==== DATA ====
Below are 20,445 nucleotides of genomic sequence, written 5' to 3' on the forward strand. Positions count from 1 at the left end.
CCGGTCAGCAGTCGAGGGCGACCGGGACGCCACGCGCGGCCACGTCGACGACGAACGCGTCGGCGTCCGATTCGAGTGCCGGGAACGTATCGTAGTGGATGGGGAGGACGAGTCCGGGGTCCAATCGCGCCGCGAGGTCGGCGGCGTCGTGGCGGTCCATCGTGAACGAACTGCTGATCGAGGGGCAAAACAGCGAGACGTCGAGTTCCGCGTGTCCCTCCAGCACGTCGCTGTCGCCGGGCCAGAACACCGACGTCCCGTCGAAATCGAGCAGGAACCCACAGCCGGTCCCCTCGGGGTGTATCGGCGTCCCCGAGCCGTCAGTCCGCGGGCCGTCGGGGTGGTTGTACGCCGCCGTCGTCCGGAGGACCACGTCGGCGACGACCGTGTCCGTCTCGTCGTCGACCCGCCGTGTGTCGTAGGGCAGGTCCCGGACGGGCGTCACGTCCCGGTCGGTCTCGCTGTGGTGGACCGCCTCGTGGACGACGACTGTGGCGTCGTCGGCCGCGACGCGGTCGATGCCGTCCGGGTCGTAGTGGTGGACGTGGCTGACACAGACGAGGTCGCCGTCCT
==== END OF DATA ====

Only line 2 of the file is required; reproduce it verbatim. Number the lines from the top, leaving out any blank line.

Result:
CCGGTCAGCAGTCGAGGGCGACCGGGACGCCACGCGCGGCCACGTCGACGACGAACGCGTCGGCGTCCGATTCGAGTGCCGGGAACGTATCGTAGTGGATGGGGAGGACGAGTCCGGGGTCCAATCGCGCCGCGAGGTCGGCGGCGTCGTGGCGGTCCATCGTGAACGAACTGCTGATCGAGGGGCAAAACAGCGAGACGTCGAGTTCCGCGTGTCCCTCCAGCACGTCGCTGTCGCCGGGCCAGAACACCGACGTCCCGTCGAAATCGAGCAGGAACCCACAGCCGGTCCCCTCGGGGTGTATCGGCGTCCCCGAGCCGTCAGTCCGCGGGCCGTCGGGGTGGTTGTACGCCGCCGTCGTCCGGAGGACCACGTCGGCGACGACCGTGTCCGTCTCGTCGTCGACCCGCCGTGTGTCGTAGGGCAGGTCCCGGACGGGCGTCACGTCCCGGTCGGTCTCGCTGTGGTGGACCGCCTCGTGGACGACGACTGTGGCGTCGTCGGCCGCGACGCGGTCGATGCCGTCCGGGTCGTAGTGGTGGACGTGGCTGACACAGACGAGGTCGCCGTCCT